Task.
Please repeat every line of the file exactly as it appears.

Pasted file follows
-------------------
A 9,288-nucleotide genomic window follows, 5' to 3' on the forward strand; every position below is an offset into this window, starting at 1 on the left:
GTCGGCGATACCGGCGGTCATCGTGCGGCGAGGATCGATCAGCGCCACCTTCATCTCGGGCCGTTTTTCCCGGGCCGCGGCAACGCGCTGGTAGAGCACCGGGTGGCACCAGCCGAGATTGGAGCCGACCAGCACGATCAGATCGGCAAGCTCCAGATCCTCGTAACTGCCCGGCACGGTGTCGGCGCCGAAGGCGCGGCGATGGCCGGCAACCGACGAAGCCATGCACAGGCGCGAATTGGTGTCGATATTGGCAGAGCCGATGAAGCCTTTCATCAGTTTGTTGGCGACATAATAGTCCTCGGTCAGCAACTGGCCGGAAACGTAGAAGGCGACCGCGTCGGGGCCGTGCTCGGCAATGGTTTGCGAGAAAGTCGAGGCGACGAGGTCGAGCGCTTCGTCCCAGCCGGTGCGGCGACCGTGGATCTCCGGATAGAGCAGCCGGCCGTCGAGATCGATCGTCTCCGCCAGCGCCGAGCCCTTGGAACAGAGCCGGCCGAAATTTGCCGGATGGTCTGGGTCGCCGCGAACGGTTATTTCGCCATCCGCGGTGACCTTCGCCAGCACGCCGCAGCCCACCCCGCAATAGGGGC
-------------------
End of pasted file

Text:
A 9,288-nucleotide genomic window follows, 5' to 3' on the forward strand; every position below is an offset into this window, starting at 1 on the left:
GTCGGCGATACCGGCGGTCATCGTGCGGCGAGGATCGATCAGCGCCACCTTCATCTCGGGCCGTTTTTCCCGGGCCGCGGCAACGCGCTGGTAGAGCACCGGGTGGCACCAGCCGAGATTGGAGCCGACCAGCACGATCAGATCGGCAAGCTCCAGATCCTCGTAACTGCCCGGCACGGTGTCGGCGCCGAAGGCGCGGCGATGGCCGGCAACCGACGAAGCCATGCACAGGCGCGAATTGGTGTCGATATTGGCAGAGCCGATGAAGCCTTTCATCAGTTTGTTGGCGACATAATAGTCCTCGGTCAGCAACTGGCCGGAAACGTAGAAGGCGACCGCGTCGGGGCCGTGCTCGGCAATGGTTTGCGAGAAAGTCGAGGCGACGAGGTCGAGCGCTTCGTCCCAGCCGGTGCGGCGACCGTGGATCTCCGGATAGAGCAGCCGGCCGTCGAGATCGATCGTCTCCGCCAGCGCCGAGCCCTTGGAACAGAGCCGGCCGAAATTTGCCGGATGGTCTGGGTCGCCGCGAACGGTTATTTCGCCATCCGCGGTGACCTTCGCCAGCACGCCGCAGCCCACCCCGCAATAGGGGC